Cristiano Ronaldo is considered by many to be the best soccer player in the world. He plays for Portugal’s national team in addition to playing professionally for Real Madrid, the Spanish soccer powerhouse. He was born Cristiano Ronaldo dos Santos Aveiro on February 5, 1985, in Funchal, Madeira, Portugal, which is on a small island off the western coast of the country. Ronaldo was named after Ronald Reagan by his father. He currently earns approximately $80 million per year and is hailed as the new David Beckham.
In light of the World Cup, a certain witch doctor in the country of Ghana, Nana Kwaku Bonsam (translated as Devil of Wednesday), evoked a “toe-poke” curse to disable Ronaldo so he would not be able to play against Ghana. Bonsam used a statue of the famous Portuguese soccer star and placed a combination of powders and herbs around it, undoubtedly followed by incantations and rituals. The witch doctor is laying claim to the knee injury that had been plaguing Ronaldo early in the games. Bonsam reportedly said, “Today, it is his knee, tomorrow it is his thigh, next day it is something else." Again, this is all in an effort to keep Ronaldo from playing against Ghana.
Ghana, like many other countries in Africa, is heavily influenced by the witch doctors who practice there. In Africa, there are 3 types of traditional healers: those who practice only good “medicine,” witch doctors, and those who take on both roles. The witch doctor is someone who acts out of malice and tries to make people sick or suffer. This would certainly classify Bonsam as one of that variety.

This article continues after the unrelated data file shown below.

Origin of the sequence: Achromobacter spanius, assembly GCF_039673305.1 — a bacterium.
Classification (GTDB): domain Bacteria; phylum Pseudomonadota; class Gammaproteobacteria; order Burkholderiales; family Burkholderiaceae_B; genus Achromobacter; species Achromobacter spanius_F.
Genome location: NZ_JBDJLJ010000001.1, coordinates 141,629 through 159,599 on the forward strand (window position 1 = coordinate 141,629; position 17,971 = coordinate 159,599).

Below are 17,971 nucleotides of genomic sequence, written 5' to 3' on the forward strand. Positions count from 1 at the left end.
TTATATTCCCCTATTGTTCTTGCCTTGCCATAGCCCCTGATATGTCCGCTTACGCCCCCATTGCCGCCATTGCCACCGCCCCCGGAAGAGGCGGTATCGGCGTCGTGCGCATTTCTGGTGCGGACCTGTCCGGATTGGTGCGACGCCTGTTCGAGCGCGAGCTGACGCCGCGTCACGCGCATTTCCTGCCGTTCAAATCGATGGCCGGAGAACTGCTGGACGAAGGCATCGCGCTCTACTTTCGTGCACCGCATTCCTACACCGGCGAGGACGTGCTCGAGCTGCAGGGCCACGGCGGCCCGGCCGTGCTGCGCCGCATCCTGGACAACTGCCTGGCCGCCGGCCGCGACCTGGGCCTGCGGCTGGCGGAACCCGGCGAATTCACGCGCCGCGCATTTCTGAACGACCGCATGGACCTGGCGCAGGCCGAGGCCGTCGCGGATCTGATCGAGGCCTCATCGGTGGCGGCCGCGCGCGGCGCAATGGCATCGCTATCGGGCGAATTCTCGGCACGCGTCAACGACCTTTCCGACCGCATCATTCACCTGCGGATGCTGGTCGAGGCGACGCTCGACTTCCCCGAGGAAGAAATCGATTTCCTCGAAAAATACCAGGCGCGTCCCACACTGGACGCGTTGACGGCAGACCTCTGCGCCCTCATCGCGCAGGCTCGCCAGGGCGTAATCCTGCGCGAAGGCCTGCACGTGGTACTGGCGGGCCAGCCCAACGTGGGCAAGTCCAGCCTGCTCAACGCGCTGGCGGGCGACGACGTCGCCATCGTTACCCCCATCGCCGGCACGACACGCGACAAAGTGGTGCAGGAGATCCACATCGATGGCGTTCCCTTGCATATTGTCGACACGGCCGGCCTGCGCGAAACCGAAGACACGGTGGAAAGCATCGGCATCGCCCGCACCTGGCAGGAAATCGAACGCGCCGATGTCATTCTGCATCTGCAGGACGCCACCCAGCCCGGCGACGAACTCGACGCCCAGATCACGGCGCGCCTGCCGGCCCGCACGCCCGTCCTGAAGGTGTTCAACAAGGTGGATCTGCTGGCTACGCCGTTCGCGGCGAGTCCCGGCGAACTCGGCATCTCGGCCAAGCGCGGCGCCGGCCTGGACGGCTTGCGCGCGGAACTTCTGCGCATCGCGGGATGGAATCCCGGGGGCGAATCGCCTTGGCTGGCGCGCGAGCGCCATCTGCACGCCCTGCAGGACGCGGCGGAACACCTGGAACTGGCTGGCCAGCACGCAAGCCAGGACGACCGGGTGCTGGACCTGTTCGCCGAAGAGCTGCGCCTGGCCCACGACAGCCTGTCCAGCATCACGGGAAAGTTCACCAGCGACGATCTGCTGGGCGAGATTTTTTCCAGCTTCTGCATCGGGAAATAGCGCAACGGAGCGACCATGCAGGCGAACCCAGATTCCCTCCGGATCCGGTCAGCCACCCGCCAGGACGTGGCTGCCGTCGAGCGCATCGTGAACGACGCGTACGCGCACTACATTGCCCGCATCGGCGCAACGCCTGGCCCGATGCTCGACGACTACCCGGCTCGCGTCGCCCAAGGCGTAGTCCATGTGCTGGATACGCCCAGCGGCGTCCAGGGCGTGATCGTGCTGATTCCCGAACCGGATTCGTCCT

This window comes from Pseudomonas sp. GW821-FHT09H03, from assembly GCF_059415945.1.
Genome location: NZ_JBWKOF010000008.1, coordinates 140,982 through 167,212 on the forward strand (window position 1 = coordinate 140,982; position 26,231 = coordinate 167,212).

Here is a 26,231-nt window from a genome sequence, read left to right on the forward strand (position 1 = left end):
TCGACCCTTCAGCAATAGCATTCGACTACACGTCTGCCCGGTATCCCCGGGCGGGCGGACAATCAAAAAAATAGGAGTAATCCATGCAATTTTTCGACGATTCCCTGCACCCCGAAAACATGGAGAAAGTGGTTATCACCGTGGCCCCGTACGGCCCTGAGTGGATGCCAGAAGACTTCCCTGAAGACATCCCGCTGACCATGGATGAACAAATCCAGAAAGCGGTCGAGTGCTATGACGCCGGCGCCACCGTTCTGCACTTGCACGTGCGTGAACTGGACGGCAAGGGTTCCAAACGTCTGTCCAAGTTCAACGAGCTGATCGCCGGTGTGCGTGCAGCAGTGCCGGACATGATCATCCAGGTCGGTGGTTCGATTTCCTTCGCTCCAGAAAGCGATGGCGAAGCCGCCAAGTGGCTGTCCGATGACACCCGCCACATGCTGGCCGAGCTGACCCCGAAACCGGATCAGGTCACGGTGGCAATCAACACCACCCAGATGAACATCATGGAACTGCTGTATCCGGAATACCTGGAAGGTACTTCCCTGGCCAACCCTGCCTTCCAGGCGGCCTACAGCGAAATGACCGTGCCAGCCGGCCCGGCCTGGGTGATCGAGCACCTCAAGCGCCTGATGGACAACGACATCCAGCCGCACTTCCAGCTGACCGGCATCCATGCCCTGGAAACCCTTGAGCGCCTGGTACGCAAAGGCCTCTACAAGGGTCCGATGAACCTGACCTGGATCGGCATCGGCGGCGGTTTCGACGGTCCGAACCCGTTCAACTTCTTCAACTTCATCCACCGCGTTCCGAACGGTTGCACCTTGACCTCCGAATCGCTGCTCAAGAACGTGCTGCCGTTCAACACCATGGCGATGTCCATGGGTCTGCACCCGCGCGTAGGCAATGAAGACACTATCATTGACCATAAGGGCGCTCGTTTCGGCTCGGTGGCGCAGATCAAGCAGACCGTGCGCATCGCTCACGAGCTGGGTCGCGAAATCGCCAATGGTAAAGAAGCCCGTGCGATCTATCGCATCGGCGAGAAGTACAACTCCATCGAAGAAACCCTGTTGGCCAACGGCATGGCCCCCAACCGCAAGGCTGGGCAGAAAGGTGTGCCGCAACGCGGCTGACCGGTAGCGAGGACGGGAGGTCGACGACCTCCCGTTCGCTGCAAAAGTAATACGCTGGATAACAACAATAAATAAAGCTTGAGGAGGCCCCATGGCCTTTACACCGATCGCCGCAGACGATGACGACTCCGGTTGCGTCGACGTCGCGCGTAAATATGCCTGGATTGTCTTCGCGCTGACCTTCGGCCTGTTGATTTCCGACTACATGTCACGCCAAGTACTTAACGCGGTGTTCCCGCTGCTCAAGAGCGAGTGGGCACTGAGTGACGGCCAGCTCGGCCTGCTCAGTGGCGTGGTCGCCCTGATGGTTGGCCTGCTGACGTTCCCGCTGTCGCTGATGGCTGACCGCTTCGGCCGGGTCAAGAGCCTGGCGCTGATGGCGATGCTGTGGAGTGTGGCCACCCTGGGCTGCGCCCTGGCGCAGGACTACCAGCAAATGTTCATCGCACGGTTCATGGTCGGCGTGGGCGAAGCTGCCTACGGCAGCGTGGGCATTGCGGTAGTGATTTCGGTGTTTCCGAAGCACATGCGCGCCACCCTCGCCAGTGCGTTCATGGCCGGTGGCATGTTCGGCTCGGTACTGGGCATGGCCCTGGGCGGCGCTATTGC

Bonsam’s efforts have not been very effective. Perhaps Ronaldo countered with the Portuguese treatment for what is called the malojo (or evil eye). In Portugal, the evil eye is removed through the ritual of praying over a full bowl of water and dripping olive oil in it. If the oil rapidly dissipates throughout the water, it’s most likely that you are cursed. Prayers are repeatedly recited, as is the dripping of olive oil, until the droplets of oil stay together in the water. A Portuguese witch doctor named Mel Sigurson has intervened, and he is boasting of his spiritual efforts that have attacked Jerry Akaminko, a player from Ghana. Sigurson is only retaliating due to what is being invoked upon his Portuguese team. He has said, “They touch my key men, I touch their key men.” His predications include that Ghana will miss 3 top players (a defender, a goalkeeper, and a striker) as a result of his ongoing efforts. So while the players fight it out on the field, the witch doctors are battling it out through juju wars and voodoo rituals.
Portugal played the US on Sunday, June 22, and Ronaldo appeared healthy. In fact, Silvestre Varela’s goal off Cristiano Ronaldo’s cross on the game’s last play gave Portugal a 2-2 tie on a steamy and hot night in Brazil. Portugal will play Ghana on Thursday, June 26. The lineups will be posted before the match.
- Cristiano Ronaldo. Biography website. June 23, 2014. http://www.biography.com/people/cristiano-ronaldo-555730#awesm=~oHYu2I5qdgshXh.
- Longman J. Despite a hex, Ronaldo works magic. New York Times website. June 22, 2014. http://www.nytimes.com/2014/06/23/sports/worldcup/world-cup-2014-cristiano-ronaldo-defies-a-witch-doctor.html?_r=0.
- Portugal witch doctor hits back at Ghana with Akaminko injury, warns of more setbacks.
Modern Ghana website. June 6, 2014. http://www.modernghana.com/news/547066/1/portugal-witch-doctor-hits-back-at-ghana-with-akam.html.